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Over by Christmas?

By Christmas 1914, Britain had been at war for four and a half months.

After centuries of relying on the Royal Navy for its security, the most important change in how Britain fought the war was the decision by the Secretary of State for War, Lord Kitchener, to raise a mass army of volunteers. The recruitment process was keenly reported on in local newspapers. Mrs T. Hutson of Skegness shared a letter from her son who was already a part-time soldier in the Territorial Force. He wrote from his training camp in August 1914:

“Dearest Mother and all. – Just a few lines to let you know I am in the land of the living, and most anxiously waiting to cut up a few yards of German sausage. […]
Tell my dear old dad not to worry, but to look forward with a stout heart and with confidence that your sons will do their duty.”

By Christmas 1914, Britain had been at war for four and a half months. Its small professional army had been despatched to the Western Front, and the army had been expanded by an extraordinary wave of volunteering: just over a million men had joined the army by the end of the year. None of those volunteers had yet reached the front. It is sometimes asserted that men ‘rushed to the colours’ amidst a wave of ‘war enthusiasm’ believing that they needed to hurry and not miss out because the war would be ‘over by Christmas’. Yet far from doing so simply as a result of joyful enthusiasm, there was also a spirit of worried determination, patriotism and duty, as well as economic need motivating these men. There’s little sign that anyone thought the war would be finished in a matter of weeks – if that were true, there would have been no point in raising a huge volunteer army that would take months to train.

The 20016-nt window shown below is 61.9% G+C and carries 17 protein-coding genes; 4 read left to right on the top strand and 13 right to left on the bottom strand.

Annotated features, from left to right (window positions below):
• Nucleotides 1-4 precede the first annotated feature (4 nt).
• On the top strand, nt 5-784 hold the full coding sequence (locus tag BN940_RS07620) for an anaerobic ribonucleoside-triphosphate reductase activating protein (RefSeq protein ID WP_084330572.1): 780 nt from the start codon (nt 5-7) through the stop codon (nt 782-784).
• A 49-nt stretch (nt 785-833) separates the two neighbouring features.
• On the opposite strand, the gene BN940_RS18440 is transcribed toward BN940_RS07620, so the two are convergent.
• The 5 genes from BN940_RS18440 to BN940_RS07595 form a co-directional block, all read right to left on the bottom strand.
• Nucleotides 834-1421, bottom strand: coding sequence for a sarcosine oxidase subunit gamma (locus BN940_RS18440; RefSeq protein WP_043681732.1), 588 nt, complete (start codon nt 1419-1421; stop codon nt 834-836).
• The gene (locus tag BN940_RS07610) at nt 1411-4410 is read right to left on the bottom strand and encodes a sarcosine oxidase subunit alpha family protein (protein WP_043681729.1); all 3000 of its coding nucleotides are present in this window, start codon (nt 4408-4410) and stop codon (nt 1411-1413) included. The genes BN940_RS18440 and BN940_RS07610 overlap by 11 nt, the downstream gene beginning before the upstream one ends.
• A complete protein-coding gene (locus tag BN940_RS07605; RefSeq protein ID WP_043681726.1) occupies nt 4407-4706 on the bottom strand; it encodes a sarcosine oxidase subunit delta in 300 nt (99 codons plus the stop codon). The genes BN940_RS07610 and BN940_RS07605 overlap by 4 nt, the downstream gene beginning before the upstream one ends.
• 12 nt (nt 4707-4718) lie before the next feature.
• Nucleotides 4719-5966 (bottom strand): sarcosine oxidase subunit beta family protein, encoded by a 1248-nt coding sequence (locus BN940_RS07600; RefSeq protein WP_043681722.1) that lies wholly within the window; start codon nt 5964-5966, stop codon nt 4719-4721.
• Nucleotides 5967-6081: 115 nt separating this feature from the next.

The atrocity stories will have played their part in convincing the volunteers that they faced a terrible enemy and that the war was being fought over the most serious possible issues. Nonetheless, despite the hatred that was fuelled by atrocity stories, the most famous story about these early months of the war is the Christmas truce: the moment when British and German soldiers climbed out of their trenches on Christmas Day to fraternize in no man’s land on the Western Front. They drank, played football, exchanged souvenirs and buried the dead. Their shared humanity and desire to mark a religious festival outweighed feelings of enmity and antagonism, albeit briefly.

Christmas Day Truce - The Daily Mirror newspaper

‘An Historic Group: British and German Soldiers Photographed Together’, The Daily Mirror (unknown date)

© University of Hull
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British Germanophobia During WW1: 'The Enemy at Home'

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